Toronto’s Dr. Cameron Clokie, MD Demonstrates Bone Re-Growth’s Exciting Potential

Maxillofacial and Oral Surgeon Dr. Cameron Clokie, MD has been making Canadian headlines with his cutting edge medical procedures creating bone re-growth in adult humans. The technique uses a protein that directs a certain type of stem cells, which freely circulate even in adults, to regrow broken sections of bones.

Prior to this innovation in regenerative medicine, patients had very few options. Bone grafts, implants and prosthetics do not provide nearly the same benefits as regrowing bone.

The protein was discovered in the 1950’s at the University of California at Los Angeles by the renown orthopedic surgeon and mentor under whom Dr. Clokie studied, Dr. Michael Urist, MD.

Known as bone morphogenic protein (BMP), it was learned over the years that the protein has the ability to cause stem cells in adults to be re-purposed into bone growing cells, a process akin to what occurs in newborns.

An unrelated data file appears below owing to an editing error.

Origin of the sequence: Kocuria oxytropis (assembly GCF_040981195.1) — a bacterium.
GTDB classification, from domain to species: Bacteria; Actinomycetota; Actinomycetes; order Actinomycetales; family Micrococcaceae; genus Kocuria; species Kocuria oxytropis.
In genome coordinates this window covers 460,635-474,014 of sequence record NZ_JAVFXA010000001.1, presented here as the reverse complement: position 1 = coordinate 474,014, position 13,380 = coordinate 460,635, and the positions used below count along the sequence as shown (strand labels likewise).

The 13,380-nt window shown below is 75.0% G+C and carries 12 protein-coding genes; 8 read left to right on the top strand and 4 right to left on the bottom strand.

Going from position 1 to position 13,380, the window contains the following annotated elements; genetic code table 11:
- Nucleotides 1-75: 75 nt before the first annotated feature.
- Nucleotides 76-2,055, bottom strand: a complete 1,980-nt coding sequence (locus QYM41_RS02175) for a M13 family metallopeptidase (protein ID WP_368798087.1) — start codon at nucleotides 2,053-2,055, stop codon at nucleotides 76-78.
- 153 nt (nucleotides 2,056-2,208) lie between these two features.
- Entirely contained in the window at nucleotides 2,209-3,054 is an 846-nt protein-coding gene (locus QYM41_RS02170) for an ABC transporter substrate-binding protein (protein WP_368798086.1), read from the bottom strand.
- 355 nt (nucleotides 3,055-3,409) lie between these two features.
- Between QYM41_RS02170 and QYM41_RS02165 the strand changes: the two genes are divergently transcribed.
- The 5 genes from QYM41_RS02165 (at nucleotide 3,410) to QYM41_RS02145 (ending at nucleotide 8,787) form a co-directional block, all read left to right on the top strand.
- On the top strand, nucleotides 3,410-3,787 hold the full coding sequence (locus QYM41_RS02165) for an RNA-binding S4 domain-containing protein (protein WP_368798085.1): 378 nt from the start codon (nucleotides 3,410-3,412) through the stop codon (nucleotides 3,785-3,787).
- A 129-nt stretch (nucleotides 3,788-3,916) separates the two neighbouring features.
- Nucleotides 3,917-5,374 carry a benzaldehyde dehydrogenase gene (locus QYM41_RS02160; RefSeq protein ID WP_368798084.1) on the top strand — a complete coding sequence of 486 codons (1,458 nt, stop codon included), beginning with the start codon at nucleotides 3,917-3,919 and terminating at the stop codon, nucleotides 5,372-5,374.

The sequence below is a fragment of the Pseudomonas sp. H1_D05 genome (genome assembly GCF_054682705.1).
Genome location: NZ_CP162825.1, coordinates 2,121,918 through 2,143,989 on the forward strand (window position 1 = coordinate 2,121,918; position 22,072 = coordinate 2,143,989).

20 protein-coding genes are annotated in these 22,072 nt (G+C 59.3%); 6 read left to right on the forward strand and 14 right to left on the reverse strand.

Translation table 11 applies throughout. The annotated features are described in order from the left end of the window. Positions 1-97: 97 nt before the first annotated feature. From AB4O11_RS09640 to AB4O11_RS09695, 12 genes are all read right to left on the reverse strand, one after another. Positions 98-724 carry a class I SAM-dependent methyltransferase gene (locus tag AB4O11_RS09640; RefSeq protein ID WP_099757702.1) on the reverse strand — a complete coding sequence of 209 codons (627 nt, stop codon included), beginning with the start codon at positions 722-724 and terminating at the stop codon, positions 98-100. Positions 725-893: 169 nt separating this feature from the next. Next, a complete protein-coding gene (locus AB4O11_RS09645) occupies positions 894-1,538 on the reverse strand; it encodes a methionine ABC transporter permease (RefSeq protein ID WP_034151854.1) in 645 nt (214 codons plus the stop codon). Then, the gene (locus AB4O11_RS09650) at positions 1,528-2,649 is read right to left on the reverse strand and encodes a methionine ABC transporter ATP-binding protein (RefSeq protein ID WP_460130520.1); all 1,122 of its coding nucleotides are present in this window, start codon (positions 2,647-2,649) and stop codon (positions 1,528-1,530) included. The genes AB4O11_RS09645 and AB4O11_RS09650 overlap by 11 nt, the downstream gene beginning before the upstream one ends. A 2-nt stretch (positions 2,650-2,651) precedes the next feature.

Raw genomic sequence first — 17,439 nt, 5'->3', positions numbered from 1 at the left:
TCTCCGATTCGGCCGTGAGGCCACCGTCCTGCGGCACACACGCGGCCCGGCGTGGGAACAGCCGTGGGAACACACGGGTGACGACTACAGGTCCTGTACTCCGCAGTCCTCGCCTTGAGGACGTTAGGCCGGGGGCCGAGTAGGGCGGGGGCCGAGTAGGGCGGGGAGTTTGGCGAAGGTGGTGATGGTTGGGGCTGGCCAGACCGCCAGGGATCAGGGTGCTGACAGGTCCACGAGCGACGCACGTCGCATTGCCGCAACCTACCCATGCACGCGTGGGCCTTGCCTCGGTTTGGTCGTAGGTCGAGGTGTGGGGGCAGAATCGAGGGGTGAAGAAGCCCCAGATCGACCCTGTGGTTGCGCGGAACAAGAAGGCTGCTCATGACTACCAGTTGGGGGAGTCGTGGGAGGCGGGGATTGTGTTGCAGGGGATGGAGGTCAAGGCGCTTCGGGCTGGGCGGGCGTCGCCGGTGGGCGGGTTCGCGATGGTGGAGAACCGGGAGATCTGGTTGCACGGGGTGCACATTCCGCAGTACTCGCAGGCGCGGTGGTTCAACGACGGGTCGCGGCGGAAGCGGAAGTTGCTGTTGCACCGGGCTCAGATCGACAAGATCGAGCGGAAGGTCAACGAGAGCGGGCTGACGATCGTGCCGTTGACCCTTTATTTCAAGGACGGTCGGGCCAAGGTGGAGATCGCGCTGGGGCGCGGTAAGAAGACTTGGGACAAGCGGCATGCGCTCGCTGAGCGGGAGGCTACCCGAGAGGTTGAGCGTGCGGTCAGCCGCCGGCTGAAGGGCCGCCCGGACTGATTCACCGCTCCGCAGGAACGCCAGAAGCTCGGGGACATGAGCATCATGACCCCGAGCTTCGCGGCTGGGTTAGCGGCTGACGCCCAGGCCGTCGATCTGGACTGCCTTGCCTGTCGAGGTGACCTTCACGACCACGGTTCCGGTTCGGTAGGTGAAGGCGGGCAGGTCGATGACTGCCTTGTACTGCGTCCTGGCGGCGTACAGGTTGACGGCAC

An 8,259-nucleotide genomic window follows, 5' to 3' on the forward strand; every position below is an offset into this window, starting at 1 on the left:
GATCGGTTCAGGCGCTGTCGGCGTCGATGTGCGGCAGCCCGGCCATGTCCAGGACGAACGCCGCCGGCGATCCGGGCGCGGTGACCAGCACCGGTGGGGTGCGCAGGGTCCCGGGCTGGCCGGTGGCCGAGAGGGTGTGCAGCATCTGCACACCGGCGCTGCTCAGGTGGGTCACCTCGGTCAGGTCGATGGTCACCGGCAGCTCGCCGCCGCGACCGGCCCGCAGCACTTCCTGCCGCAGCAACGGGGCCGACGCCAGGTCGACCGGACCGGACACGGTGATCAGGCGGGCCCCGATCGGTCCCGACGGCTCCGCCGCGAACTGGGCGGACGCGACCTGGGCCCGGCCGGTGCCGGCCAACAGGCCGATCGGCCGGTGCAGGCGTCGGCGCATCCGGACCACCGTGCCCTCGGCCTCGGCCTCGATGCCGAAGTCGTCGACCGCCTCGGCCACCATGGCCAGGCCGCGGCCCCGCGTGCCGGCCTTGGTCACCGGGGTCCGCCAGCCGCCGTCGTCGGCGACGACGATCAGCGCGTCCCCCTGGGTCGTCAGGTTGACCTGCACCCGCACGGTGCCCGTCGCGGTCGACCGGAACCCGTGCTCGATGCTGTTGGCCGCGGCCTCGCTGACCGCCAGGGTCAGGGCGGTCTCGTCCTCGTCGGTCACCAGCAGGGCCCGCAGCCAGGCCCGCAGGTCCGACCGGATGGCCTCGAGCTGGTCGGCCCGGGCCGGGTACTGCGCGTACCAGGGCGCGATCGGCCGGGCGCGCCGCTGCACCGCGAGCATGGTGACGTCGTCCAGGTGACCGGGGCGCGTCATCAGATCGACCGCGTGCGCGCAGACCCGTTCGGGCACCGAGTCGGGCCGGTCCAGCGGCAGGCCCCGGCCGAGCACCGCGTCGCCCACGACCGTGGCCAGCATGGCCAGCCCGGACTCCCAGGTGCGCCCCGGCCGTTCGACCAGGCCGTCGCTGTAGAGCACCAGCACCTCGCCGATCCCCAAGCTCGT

The process has been around since the late 1990’s and its use has proven beneficial in spinal re-fusing. It was uring this same period, Dr. Cameron Clokie began developing the regenerative process that would be used in facial re-construction.

By 1999, the first jaw bone repair using this technique had been realized. Unfortunately, the process requires a lot of raw bone material. Dr. Clokie’s first procedure required an amount equivalent to the leg and arm bones of 40 cadavers.

The modern BMP collection process has come a long way. A United States firm that creates the protein in Chinese hamsters using a gene insertion technique supplies Dr. Clokie’s current BMP needs. Determined to explore other avenues and increase the volume of the protein, Dr. Cameron Clokie is investigating a similar genetic technique to create BMP using goats.

In North America the procedure has already demonstrated its broad application. Peter Russel, a 60 year-old, retired investment banker, utilized the procedure to regrow tissue that was removed with a facial tumor.

The protein, in gel form, was inserted into the missing part of Russel’s jaw along with a titanium support rod. Within 5 days, blood vessels began forming around the protein gel. New connecting bone was revealed as the gel began to dissolve.

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